Sharks

Sharks trade Mueller, pick to Devils for two draft picks

Sharks trade Mueller, pick to Devils for two draft picks

For the second time this year, the Sharks have traded away a former first-round pick.
 
Defenseman Mirco Mueller has been packaged to the New Jersey Devils, along with a 2017 fifth round draft pick, for second and fourth round selections in the 2017 draft the club announced on Saturday.

The Sharks now have eight selections in next weekend’s draft in Chicago, including their own first round pick (19th overall) and New Jersey’s second rounder (49th overall).
 
Mueller was selected 18th overall by the Sharks in 2013 and played in 54 career games for the club over three seasons (2g, 4a, 17 PIM). He managed to play in just four games in 2016-17, though, and was seemingly passed over by other young blueliners in the organization like Dylan DeMelo, Tim Heed and Joakim Ryan. The Sharks added Czech free agent defenseman Radim Simek and Union College’s Nick DeSimone in recent weeks, bolstering their organizational depth at that position, and also have 2015 second round pick Jeremy Roy.
 
The deal was made just before Saturday’s noon trade freeze sandwiched round the expansion draft. Mueller, 22, was eligible to be chosen by the Vegas Golden Knights, and was almost certainly not going to be protected by the Sharks. He is a pending restricted free agent.
 
Compared to Sharks defenseman Marc-Edouard Vlasic on draft day primarily due to his strong skating ability, Mueller did not pan out as hoped. The Sharks shoulder some of the blame as Mueller was rushed to the NHL in 2013-14, likely stunting his growth and messing with his head. 
 
Compounding the letdown is that the Sharks traded a second round pick to Detroit in the 2013 draft to move up just two places to select Mueller. They used their remaining second round pick to choose Gabryel Boudreau, who is no longer with the organization, partially due to injury.
 
A fresh start on a rebuilding team could serve Mueller – who has plenty of raw ability, with a sprinkle of grit – well in his career.
 
That the Sharks managed to get second and fourth round picks for Mueller is commendable, as earlier in the day the Montreal Canadiens managed to get just a third round pick from Buffalo for NHL regular Nathan Beaulieu. The Sharks did not have a second round pick in the 2017 draft before the trade, as it was sent to Toronto as part of the Roman Polak/Nick Spaling trade in 2016.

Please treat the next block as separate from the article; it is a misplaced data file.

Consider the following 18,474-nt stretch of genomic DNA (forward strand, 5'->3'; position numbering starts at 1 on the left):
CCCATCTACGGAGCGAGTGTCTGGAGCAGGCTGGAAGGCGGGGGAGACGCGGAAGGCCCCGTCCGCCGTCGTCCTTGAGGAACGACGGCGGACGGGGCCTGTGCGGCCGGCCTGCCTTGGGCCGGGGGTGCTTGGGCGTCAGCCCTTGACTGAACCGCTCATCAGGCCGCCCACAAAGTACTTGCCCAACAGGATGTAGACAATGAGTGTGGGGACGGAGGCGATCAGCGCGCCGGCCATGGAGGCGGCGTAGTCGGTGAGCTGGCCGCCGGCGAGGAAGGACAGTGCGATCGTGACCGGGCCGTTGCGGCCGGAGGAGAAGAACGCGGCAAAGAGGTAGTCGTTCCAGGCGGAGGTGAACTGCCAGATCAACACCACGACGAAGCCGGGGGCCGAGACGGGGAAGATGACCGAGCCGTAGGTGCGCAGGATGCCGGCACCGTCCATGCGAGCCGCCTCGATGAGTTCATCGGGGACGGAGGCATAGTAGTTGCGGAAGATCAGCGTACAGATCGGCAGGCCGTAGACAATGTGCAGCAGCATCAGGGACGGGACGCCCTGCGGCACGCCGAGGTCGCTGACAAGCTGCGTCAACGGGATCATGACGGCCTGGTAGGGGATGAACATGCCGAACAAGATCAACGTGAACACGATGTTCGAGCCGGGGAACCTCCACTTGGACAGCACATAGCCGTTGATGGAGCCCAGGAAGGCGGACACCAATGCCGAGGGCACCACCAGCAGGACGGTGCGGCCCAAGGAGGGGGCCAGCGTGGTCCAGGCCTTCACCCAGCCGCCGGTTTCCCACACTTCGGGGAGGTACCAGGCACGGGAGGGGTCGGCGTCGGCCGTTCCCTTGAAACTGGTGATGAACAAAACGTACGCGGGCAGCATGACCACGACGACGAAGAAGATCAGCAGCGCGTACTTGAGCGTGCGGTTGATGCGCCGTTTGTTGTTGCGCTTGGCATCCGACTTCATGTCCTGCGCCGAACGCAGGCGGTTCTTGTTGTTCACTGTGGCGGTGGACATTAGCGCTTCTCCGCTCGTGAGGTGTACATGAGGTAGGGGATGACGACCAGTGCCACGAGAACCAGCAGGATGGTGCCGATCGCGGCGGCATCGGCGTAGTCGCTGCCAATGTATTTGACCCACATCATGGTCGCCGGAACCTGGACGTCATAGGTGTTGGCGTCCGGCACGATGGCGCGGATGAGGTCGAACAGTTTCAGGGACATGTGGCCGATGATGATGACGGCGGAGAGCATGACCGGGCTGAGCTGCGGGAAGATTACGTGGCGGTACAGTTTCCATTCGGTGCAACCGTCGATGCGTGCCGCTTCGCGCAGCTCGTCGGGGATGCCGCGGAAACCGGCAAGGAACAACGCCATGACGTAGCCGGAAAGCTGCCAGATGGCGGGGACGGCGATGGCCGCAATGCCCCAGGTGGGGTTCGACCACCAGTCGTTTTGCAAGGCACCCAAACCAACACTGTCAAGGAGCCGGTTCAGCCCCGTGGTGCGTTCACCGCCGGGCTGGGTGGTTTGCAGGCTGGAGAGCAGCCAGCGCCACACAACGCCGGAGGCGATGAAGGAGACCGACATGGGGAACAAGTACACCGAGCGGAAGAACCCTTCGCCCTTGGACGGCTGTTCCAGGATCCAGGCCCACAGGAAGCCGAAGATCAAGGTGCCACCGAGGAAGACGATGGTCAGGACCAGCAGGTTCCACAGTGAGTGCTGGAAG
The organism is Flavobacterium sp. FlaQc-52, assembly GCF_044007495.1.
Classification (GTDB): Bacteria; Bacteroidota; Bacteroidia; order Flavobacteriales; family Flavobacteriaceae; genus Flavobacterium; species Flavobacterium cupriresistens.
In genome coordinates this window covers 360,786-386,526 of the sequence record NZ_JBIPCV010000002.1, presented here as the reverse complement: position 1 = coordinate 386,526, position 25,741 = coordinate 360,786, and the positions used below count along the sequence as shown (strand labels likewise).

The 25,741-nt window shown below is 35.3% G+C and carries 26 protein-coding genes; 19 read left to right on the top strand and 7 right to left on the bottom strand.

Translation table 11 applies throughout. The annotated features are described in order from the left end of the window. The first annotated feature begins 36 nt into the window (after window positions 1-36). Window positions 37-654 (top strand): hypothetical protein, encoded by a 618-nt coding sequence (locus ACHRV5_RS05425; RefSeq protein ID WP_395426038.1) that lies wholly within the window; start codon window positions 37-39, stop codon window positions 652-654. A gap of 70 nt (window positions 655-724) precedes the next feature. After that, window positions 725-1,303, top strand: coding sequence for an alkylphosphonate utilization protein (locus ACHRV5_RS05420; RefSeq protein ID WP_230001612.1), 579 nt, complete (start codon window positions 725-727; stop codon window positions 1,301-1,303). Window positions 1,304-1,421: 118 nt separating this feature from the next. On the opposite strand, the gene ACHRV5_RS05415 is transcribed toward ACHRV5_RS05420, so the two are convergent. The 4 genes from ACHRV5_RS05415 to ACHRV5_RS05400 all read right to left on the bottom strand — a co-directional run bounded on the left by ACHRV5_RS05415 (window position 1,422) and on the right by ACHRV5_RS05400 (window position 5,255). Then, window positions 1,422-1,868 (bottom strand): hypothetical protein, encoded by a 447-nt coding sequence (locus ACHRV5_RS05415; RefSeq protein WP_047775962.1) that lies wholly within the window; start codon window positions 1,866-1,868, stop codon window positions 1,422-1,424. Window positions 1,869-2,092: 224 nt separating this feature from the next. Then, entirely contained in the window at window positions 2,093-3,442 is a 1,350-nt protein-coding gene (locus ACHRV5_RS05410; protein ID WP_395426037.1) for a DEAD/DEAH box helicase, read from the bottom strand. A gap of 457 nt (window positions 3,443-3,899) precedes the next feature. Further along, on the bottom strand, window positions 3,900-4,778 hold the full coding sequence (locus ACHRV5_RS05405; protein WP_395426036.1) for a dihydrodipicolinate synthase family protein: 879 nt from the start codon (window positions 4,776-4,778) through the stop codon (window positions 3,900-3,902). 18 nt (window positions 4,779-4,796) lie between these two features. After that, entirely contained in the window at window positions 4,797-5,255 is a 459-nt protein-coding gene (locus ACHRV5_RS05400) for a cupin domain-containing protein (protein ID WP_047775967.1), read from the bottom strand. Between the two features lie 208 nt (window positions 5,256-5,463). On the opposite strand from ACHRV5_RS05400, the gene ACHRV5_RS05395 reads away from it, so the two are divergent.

"We want to thank Mirco for his years of service to the San Jose Sharks and the San Jose Barracuda organizations," general manager Doug Wilson said in a statement. "This will be an excellent opportunity for Mirco to continue his development and with our organization's depth on the blue line, an opportunity for us to acquire assets for the future. We wish him the best."
 
The Sharks sent 2014 first round pick Nikolay Goldobin (27th overall, 2014) to Vancouver as part of the deal for Jannik Hansen on Feb. 28. They did not have a first round pick at last year’s draft, as that was previously traded to Boston for goalie Martin Jones.

Jones strong in goal, contains Coyotes to snap Sharks' three-game skid

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USATSI

Jones strong in goal, contains Coyotes to snap Sharks' three-game skid

BOX SCORE

GLENDALE, Ariz. — Logan Couture scored another goal for San Jose but was happier to see the Sharks' top line get untracked.

"We've got to get those guys going to help us offensively," Couture said of teammates Joe Thornton, Joe Pavelski and Timo Meier after the Sharks' 3-1 win over the Arizona Coyotes on Wednesday night. "We need them to produce."

Thornton opened the scoring for the Sharks, with Pavelski adding an assist, the pair's first points since November 8, a span of five games.

"I think with Timo with us last game it brought us a lot of energy and a lot of chances," said Thornton, who scored his first goal since October 26. "Me and Pavs really like playing with him."

Joel Ward added an empty-net goal with 47.8 to play for the Sharks, who snapped a three-game losing streak.

"We got enough offense to win," said Sharks coach Peter DeBoer. "That's all that matters. I thought we played a good road game. I don't care how it looks."

Brendan Perlini scored with 7:37 to go, ruining Sharks goalie Martin Jones' bid for his second shutout of the season. The Coyotes saw their season-high three-game winning streak snapped and lost for the eighth time in nine home games (1-7-1).

Jones finished with 26 saves.